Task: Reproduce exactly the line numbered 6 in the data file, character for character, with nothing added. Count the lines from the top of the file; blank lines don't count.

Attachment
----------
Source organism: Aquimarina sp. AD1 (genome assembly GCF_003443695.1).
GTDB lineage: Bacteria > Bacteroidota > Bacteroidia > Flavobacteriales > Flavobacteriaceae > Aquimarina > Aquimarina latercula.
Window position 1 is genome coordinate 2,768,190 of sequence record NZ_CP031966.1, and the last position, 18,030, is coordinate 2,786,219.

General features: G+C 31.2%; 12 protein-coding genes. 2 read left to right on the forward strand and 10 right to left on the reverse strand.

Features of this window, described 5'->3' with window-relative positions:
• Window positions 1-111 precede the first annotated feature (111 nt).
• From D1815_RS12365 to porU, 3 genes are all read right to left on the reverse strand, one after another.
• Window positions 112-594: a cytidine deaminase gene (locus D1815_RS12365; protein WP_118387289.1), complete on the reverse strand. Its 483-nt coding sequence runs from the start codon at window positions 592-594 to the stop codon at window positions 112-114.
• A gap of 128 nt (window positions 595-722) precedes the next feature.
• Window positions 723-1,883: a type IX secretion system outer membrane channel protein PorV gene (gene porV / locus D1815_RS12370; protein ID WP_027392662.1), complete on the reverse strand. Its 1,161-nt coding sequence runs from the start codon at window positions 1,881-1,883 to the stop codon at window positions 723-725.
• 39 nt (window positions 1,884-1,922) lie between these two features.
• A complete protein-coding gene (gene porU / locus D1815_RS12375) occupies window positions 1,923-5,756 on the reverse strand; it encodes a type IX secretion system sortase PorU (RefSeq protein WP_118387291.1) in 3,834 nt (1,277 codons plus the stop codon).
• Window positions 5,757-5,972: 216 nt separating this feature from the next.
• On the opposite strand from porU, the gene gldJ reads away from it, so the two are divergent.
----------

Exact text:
• Window positions 1-111 precede the first annotated feature (111 nt).